G r e a t Lake C a r r i e r s C o u l d G a i n From W o r l d T r a d e A g r e e m e n t s

Successful multilateral trade negotiations could have a positive effect on U.S. and Canadian Great Lakes shipping operations, a two-day joint conference of the Cleveland-based Lake Carriers and the Canadian Shipowners Association was informed by Donald Belch, director of government relations for Canadian steel manufacturer Stelco Inc.

Mr. Belch was referring to the negotiations currently underway on a new multilateral steel agreement, for the Uruguay Round of the General Agreement on Tariffs and Trade (GATT) and for a North American free-trade accord.

This could have a significant long term effect on the U.S. and Canadian steel markets, when Mexican consumers are brought to the level of U.S. and Canadian consumers, he said.

The tonnage of U.S. steel shipped to automobile manufacturers has been the smallest in over two decades, he continued, with overall U.S. steel shipments falling 7.2% to 79 million tons in 1991.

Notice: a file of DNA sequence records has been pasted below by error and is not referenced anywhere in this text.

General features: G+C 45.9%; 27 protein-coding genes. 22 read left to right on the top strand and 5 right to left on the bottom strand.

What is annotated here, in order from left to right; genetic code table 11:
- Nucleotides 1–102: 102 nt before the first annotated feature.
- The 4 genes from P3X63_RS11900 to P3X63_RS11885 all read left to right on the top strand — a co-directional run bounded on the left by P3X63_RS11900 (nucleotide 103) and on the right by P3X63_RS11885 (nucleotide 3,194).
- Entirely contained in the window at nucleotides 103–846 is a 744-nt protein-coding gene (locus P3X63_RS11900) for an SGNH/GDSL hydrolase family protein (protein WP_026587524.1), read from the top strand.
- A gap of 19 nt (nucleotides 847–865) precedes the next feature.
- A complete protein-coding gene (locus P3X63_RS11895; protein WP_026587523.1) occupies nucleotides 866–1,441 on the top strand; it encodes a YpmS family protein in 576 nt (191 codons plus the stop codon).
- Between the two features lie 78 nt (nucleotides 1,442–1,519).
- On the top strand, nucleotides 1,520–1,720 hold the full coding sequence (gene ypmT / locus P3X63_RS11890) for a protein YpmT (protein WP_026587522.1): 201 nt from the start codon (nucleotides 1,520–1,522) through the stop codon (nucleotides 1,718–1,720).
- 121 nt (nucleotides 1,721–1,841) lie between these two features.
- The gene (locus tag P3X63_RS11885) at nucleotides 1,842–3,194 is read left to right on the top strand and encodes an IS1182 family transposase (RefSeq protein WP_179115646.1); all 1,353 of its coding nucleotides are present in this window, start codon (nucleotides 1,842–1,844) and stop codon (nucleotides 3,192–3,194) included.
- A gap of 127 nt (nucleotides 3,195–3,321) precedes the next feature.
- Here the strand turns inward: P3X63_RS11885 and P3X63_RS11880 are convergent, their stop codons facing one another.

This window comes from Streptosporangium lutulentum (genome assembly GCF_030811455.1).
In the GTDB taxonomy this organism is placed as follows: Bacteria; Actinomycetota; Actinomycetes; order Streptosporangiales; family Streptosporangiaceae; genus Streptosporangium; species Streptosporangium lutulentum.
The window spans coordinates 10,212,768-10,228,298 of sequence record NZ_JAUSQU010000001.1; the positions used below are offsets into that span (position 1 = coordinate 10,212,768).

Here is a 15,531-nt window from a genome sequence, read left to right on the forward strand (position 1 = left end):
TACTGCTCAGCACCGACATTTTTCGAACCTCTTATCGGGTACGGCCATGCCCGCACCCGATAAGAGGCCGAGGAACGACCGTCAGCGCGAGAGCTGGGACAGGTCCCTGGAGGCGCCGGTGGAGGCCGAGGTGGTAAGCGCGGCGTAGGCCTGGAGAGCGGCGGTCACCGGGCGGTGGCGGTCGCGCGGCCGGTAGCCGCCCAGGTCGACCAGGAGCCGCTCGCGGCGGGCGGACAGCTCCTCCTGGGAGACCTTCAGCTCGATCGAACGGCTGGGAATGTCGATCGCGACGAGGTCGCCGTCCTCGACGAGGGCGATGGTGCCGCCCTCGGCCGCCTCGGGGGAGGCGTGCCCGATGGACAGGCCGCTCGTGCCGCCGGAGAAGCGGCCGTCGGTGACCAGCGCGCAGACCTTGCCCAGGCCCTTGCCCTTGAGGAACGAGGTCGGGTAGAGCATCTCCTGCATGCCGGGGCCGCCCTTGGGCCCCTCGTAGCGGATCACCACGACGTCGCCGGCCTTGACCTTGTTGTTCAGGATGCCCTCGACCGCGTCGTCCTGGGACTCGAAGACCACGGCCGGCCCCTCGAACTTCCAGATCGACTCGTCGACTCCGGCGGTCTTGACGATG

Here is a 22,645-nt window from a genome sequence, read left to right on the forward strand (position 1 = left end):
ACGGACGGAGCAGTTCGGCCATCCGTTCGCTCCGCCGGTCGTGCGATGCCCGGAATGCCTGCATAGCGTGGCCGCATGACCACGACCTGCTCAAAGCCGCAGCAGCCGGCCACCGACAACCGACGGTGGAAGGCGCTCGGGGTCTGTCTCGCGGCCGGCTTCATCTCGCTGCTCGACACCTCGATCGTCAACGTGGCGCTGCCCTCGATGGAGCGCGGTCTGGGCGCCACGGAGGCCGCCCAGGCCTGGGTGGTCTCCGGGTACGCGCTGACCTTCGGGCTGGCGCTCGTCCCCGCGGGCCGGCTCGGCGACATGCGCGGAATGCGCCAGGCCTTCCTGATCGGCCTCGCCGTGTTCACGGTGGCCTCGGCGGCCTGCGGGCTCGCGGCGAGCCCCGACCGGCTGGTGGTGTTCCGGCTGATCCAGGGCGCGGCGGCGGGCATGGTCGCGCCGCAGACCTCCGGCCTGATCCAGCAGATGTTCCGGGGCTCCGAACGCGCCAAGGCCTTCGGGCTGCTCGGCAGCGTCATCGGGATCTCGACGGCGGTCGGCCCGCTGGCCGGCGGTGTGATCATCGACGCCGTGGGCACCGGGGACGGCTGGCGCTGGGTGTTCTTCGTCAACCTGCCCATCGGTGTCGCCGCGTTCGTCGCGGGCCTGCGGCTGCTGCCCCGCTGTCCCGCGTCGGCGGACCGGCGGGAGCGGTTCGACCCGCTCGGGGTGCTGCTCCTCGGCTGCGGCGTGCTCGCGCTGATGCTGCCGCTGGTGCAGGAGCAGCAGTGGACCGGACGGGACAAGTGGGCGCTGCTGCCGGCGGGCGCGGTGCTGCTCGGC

While not matching the 1990 level of 85 million tons, Milton Deaner, president of the American Iron and Steel Institute, predicted that 1992 shipments of U.S. steel mill products would be higher than the previous year.

U.S. vessels on the Great Lakes carried the lowest volume of cargo since 1986, 104 million net tons.

Maritime Reporter Magazine, page 77,  Apr 1992

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First published in 1881 Maritime Reporter is the world's largest audited circulation publication serving the global maritime industry.